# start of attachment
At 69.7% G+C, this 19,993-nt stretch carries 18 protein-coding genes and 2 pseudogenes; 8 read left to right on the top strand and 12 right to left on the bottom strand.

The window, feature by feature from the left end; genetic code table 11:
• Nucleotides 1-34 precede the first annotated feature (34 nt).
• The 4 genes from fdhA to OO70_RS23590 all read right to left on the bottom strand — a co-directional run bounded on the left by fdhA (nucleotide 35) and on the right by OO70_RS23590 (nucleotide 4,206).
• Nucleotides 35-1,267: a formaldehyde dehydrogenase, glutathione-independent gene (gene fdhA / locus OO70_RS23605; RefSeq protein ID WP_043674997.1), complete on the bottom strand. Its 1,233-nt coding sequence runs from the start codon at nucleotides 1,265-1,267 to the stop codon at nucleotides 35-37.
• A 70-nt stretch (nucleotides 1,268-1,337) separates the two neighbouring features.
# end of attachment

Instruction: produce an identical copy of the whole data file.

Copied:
At 69.7% G+C, this 19,993-nt stretch carries 18 protein-coding genes and 2 pseudogenes; 8 read left to right on the top strand and 12 right to left on the bottom strand.

The window, feature by feature from the left end; genetic code table 11:
• Nucleotides 1-34 precede the first annotated feature (34 nt).
• The 4 genes from fdhA to OO70_RS23590 all read right to left on the bottom strand — a co-directional run bounded on the left by fdhA (nucleotide 35) and on the right by OO70_RS23590 (nucleotide 4,206).
• Nucleotides 35-1,267: a formaldehyde dehydrogenase, glutathione-independent gene (gene fdhA / locus OO70_RS23605; RefSeq protein ID WP_043674997.1), complete on the bottom strand. Its 1,233-nt coding sequence runs from the start codon at nucleotides 1,265-1,267 to the stop codon at nucleotides 35-37.
• A 70-nt stretch (nucleotides 1,268-1,337) separates the two neighbouring features.